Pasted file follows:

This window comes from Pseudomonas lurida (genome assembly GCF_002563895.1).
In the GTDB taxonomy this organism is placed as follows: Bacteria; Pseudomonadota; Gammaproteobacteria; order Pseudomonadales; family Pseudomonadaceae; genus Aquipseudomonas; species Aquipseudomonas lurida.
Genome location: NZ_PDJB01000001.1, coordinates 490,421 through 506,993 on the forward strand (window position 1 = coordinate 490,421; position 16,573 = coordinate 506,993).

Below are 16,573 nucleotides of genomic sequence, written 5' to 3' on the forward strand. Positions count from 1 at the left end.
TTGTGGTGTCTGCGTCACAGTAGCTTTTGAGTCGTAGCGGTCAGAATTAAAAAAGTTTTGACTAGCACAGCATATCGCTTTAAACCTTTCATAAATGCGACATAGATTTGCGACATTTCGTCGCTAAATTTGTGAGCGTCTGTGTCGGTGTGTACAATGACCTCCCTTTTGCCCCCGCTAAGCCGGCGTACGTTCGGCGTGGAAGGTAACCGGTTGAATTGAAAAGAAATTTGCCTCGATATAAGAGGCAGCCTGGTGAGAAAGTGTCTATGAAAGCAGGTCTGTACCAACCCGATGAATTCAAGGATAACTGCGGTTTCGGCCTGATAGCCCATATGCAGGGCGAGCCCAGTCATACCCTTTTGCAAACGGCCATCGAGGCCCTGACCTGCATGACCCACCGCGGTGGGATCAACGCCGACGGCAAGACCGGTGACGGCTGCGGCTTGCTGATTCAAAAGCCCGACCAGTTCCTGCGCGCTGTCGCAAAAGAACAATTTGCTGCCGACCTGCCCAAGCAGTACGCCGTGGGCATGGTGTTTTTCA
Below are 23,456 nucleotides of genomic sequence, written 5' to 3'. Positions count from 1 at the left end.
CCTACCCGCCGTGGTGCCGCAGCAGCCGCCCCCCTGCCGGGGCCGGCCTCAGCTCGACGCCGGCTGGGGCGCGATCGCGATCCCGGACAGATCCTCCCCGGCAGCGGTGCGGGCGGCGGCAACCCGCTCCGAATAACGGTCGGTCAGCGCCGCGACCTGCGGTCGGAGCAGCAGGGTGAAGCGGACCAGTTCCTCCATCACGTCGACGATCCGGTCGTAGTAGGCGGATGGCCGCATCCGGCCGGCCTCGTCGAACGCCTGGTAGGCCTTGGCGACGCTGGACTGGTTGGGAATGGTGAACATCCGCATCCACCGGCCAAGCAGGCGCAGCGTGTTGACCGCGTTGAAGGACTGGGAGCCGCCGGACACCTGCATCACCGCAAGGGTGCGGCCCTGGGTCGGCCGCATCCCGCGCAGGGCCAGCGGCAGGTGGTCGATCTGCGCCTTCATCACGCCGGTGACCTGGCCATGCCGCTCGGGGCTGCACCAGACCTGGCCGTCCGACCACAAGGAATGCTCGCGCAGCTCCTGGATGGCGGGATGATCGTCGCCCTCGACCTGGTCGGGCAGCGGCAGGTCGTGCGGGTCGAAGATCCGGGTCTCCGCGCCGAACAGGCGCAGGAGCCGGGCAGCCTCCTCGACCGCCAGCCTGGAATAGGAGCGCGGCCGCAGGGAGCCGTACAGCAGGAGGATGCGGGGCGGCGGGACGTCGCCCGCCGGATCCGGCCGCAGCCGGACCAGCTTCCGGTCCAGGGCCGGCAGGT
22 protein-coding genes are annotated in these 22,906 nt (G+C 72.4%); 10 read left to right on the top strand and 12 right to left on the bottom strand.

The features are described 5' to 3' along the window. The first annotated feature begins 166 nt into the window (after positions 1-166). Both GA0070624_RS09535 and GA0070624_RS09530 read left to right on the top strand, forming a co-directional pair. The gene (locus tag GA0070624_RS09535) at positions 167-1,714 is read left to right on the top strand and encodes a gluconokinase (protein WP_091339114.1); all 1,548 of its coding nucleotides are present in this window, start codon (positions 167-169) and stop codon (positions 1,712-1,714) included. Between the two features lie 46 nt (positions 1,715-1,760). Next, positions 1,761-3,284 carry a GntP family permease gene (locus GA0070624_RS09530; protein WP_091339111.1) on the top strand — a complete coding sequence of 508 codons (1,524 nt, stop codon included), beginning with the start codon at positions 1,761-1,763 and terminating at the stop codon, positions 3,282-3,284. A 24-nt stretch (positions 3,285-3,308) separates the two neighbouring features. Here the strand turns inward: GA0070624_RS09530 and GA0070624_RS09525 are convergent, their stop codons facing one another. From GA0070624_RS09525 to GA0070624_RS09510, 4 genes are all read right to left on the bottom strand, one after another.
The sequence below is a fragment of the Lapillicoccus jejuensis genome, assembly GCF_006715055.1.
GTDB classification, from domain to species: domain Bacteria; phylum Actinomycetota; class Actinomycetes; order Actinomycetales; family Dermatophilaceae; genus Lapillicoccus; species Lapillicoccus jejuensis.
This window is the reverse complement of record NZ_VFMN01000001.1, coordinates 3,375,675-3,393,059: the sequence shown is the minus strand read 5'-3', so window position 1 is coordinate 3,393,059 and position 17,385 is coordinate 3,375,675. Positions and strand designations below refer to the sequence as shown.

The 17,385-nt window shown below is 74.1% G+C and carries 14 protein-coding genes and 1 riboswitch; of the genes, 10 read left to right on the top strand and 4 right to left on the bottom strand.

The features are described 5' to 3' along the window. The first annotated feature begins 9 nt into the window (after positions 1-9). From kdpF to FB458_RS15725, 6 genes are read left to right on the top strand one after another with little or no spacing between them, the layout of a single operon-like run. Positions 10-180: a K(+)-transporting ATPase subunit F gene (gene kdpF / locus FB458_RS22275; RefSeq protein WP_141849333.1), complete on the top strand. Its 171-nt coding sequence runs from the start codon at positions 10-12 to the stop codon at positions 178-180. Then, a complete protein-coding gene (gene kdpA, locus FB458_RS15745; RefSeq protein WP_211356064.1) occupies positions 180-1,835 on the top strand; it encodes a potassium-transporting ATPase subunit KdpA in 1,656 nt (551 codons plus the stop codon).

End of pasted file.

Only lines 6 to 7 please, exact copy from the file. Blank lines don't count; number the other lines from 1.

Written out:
Below are 23,456 nucleotides of genomic sequence, written 5' to 3'. Positions count from 1 at the left end.
CCTACCCGCCGTGGTGCCGCAGCAGCCGCCCCCCTGCCGGGGCCGGCCTCAGCTCGACGCCGGCTGGGGCGCGATCGCGATCCCGGACAGATCCTCCCCGGCAGCGGTGCGGGCGGCGGCAACCCGCTCCGAATAACGGTCGGTCAGCGCCGCGACCTGCGGTCGGAGCAGCAGGGTGAAGCGGACCAGTTCCTCCATCACGTCGACGATCCGGTCGTAGTAGGCGGATGGCCGCATCCGGCCGGCCTCGTCGAACGCCTGGTAGGCCTTGGCGACGCTGGACTGGTTGGGAATGGTGAACATCCGCATCCACCGGCCAAGCAGGCGCAGCGTGTTGACCGCGTTGAAGGACTGGGAGCCGCCGGACACCTGCATCACCGCAAGGGTGCGGCCCTGGGTCGGCCGCATCCCGCGCAGGGCCAGCGGCAGGTGGTCGATCTGCGCCTTCATCACGCCGGTGACCTGGCCATGCCGCTCGGGGCTGCACCAGACCTGGCCGTCCGACCACAAGGAATGCTCGCGCAGCTCCTGGATGGCGGGATGATCGTCGCCCTCGACCTGGTCGGGCAGCGGCAGGTCGTGCGGGTCGAAGATCCGGGTCTCCGCGCCGAACAGGCGCAGGAGCCGGGCAGCCTCCTCGACCGCCAGCCTGGAATAGGAGCGCGGCCGCAGGGAGCCGTACAGCAGGAGGATGCGGGGCGGCGGGACGTCGCCCGCCGGATCCGGCCGCAGCCGGACCAGCTTCCGGTCCAGGGCCGGCAGGT